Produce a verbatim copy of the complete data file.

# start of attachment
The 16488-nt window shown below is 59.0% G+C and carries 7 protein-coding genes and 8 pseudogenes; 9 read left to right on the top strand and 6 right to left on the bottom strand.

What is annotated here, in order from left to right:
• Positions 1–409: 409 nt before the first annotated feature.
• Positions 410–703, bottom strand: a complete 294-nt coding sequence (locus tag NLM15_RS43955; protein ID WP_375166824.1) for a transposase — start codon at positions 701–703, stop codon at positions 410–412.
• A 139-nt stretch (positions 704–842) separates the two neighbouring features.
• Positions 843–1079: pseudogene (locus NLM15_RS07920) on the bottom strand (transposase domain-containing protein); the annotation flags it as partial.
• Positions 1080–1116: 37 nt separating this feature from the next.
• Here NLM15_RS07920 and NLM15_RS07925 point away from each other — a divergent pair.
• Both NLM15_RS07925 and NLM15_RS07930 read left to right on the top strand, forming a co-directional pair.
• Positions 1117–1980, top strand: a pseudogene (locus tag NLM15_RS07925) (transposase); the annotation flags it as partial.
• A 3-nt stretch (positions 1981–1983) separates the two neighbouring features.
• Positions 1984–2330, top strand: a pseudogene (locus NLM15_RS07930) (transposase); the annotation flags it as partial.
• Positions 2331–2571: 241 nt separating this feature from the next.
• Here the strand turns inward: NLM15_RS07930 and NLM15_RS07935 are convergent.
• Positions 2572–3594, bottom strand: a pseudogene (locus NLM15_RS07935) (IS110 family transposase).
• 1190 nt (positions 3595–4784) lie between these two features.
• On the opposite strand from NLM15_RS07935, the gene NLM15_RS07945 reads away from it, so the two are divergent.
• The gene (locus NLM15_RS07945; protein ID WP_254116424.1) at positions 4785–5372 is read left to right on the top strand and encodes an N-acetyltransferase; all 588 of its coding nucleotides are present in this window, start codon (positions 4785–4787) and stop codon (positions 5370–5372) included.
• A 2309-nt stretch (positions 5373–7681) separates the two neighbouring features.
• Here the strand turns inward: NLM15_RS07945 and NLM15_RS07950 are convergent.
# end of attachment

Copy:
The 16488-nt window shown below is 59.0% G+C and carries 7 protein-coding genes and 8 pseudogenes; 9 read left to right on the top strand and 6 right to left on the bottom strand.

What is annotated here, in order from left to right:
• Positions 1–409: 409 nt before the first annotated feature.
• Positions 410–703, bottom strand: a complete 294-nt coding sequence (locus tag NLM15_RS43955; protein ID WP_375166824.1) for a transposase — start codon at positions 701–703, stop codon at positions 410–412.
• A 139-nt stretch (positions 704–842) separates the two neighbouring features.
• Positions 843–1079: pseudogene (locus NLM15_RS07920) on the bottom strand (transposase domain-containing protein); the annotation flags it as partial.
• Positions 1080–1116: 37 nt separating this feature from the next.
• Here NLM15_RS07920 and NLM15_RS07925 point away from each other — a divergent pair.
• Both NLM15_RS07925 and NLM15_RS07930 read left to right on the top strand, forming a co-directional pair.
• Positions 1117–1980, top strand: a pseudogene (locus tag NLM15_RS07925) (transposase); the annotation flags it as partial.
• A 3-nt stretch (positions 1981–1983) separates the two neighbouring features.
• Positions 1984–2330, top strand: a pseudogene (locus NLM15_RS07930) (transposase); the annotation flags it as partial.
• Positions 2331–2571: 241 nt separating this feature from the next.
• Here the strand turns inward: NLM15_RS07930 and NLM15_RS07935 are convergent.
• Positions 2572–3594, bottom strand: a pseudogene (locus NLM15_RS07935) (IS110 family transposase).
• 1190 nt (positions 3595–4784) lie between these two features.
• On the opposite strand from NLM15_RS07935, the gene NLM15_RS07945 reads away from it, so the two are divergent.
• The gene (locus NLM15_RS07945; protein ID WP_254116424.1) at positions 4785–5372 is read left to right on the top strand and encodes an N-acetyltransferase; all 588 of its coding nucleotides are present in this window, start codon (positions 4785–4787) and stop codon (positions 5370–5372) included.
• A 2309-nt stretch (positions 5373–7681) separates the two neighbouring features.
• Here the strand turns inward: NLM15_RS07945 and NLM15_RS07950 are convergent.